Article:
Regular Or Irregular - What Does It Mean?
It's normal for your periods take time to settle down after puberty. But if they are still erratic a few years later, you may find that it affects your fertility. Sometimes doctors prescribe the pill for a short time to help kick start the body into a regular cycle.
To know whether your cycle is regular or irregular you need to keep track of your cycle in your diary, a special notebook or a chart. Day one of your cycle is the first day of your period, and the last day of the cycle is the last day before your period starts again.
Circle every day you bleed starting with day one, and mark any spotting in a different way. After 3 or 4 cycles you will have an idea of your pattern. Continue to make a note every month of when you have your periods. This will save time for you and your doctor. Keeping an accurate record of your cycle is usually one of the first things your doctor will ask you to do if you are having period or fertility problems.
If you are taking the pill, any period you have will actually be 'withdrawal bleeding' and not a 'real period'. This is because of how the pill works to prevent pregnancy. There are actually some pills which don't give you a withdrawal bleed every month, but only a few times a year. Check with your doctor as to which type you have been prescribed. When you come off the pill it can take your body up to a year to get back to 'normal'. If you don't want to get pregnant immediately use another form of contraception.
An average cycle is considered to be around 28 days long, with bleeding for about four or five days. However, a day or two either side of that is also normal. What is important is what is normal for you. If you have a period every (for example) 27 days or 31 days every month, then it is regular. You may find it easier to use the phase of the moon as a way of keeping track. For example many women find that they bleed in the dark of the moon and ovulate during the full moon. So why not see how your cycle fits in with the moon?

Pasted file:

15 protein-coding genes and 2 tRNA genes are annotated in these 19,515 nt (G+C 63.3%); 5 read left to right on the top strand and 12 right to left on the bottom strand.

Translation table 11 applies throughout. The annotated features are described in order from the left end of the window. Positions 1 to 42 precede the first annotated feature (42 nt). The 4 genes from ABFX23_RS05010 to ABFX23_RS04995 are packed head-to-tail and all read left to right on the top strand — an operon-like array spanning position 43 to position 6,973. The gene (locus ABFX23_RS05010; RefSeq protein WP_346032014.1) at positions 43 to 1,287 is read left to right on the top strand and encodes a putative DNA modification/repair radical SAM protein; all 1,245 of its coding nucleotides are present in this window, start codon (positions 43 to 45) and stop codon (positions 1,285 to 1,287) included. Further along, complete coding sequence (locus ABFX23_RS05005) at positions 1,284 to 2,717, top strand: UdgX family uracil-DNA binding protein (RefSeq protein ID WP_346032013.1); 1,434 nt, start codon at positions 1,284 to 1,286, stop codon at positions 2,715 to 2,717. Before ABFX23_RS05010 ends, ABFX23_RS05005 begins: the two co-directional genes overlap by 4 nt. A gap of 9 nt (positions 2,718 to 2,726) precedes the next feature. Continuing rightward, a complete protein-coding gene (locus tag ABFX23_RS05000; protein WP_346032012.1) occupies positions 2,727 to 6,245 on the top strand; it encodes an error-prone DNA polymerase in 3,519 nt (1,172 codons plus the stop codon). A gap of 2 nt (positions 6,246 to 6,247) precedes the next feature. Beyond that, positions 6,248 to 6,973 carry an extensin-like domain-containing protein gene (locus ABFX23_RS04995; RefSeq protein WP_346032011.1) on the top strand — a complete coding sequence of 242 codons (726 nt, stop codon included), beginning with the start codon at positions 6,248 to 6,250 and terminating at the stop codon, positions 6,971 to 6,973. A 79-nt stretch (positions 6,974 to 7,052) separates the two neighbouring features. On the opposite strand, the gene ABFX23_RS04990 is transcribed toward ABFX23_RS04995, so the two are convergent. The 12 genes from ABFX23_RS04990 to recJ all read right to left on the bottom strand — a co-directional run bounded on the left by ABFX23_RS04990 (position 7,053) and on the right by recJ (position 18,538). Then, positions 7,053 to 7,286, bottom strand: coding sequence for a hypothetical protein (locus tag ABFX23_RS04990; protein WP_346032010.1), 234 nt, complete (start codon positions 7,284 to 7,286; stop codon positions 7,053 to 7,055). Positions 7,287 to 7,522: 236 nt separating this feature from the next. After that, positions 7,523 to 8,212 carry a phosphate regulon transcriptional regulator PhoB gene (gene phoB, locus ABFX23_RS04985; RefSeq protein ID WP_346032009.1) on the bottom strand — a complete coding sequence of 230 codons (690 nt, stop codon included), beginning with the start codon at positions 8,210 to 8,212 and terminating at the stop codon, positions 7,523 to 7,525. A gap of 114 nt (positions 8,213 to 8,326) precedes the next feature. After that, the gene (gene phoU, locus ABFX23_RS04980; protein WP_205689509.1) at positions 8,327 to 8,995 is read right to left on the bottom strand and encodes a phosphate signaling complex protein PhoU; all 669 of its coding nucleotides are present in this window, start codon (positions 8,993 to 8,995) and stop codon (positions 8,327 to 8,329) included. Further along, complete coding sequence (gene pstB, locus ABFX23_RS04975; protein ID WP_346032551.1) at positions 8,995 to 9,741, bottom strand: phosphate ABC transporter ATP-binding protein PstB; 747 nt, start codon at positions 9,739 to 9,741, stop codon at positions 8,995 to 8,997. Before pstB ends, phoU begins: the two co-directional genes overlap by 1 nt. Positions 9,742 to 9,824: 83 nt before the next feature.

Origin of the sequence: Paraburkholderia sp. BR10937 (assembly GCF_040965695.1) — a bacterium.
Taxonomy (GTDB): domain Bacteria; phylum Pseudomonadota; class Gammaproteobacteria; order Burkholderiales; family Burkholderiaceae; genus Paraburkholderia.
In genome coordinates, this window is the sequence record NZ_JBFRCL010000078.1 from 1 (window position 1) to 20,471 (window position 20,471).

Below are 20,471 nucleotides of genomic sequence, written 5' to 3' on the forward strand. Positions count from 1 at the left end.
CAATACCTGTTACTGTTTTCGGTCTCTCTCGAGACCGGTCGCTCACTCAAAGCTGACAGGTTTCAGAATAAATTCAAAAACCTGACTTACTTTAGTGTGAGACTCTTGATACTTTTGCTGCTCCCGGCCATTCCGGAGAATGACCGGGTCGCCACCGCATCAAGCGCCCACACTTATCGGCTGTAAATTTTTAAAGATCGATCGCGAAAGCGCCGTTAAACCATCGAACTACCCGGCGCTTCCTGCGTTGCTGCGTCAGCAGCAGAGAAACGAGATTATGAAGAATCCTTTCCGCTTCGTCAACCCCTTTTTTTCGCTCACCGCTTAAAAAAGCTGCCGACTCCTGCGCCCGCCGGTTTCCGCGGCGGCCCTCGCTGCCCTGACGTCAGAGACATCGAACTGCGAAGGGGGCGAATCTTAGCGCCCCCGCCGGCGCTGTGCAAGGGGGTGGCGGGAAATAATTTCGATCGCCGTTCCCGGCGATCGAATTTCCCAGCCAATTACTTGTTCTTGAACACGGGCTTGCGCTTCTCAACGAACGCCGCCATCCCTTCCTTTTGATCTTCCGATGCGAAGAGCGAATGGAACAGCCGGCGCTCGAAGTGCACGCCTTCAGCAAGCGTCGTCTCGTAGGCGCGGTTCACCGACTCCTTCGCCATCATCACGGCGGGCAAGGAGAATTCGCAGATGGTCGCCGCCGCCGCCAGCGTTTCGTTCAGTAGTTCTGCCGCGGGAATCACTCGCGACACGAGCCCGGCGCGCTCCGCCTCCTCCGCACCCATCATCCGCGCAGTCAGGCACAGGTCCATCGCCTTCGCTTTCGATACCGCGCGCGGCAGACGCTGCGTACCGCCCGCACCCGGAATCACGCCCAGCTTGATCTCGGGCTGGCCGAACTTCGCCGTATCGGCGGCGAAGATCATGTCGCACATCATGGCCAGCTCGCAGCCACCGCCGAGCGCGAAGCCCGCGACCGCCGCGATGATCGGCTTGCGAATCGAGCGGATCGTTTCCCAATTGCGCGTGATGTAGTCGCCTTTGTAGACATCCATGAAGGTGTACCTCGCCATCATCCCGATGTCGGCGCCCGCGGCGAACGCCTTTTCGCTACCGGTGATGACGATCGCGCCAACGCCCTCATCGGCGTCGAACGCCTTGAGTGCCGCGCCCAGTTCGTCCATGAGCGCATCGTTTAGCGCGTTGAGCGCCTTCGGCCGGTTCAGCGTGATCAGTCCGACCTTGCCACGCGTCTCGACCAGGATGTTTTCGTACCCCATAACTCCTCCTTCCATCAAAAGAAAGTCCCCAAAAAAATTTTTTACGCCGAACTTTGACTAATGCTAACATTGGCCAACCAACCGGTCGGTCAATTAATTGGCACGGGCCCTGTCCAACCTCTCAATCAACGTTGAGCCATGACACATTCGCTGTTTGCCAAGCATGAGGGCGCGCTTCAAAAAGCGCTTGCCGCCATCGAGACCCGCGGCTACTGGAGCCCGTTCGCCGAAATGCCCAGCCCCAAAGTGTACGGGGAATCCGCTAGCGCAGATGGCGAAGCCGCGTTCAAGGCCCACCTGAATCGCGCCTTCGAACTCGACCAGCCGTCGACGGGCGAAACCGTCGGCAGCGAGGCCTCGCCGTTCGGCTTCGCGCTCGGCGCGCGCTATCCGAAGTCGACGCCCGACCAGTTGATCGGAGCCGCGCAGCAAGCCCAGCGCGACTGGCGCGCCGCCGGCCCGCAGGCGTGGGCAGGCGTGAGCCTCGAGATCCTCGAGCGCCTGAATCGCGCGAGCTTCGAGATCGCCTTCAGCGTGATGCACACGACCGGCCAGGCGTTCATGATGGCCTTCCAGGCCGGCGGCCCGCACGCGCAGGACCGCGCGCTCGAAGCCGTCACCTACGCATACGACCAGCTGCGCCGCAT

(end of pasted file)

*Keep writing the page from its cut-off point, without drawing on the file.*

If your cycle varies a lot, one month for example being 24 days long and another month 32, and third 28 days long, and there is no pattern to this then you have an irregular cycle. Some women however find that one month they have a shorter cycle and the next month a longer one, and that it oscillates back and forth. Or it may vary over a three month cycle. Then you have a regular irregular cycle.
A short cycle of around 21 days is problematic as well as being annoying because it means that it can be much harder to get pregnant. However you should still use contraception if you don't want to get pregnant- after all you don't want to take a chance!
Some women have spotting regularly mid-cycle at the time of ovulation. This is usually nothing to worry about, but spotting can be a sign that there is something wrong. So it's always important to let your doctor know if you have spotting and how often it happens. Just show your doctor your period chart.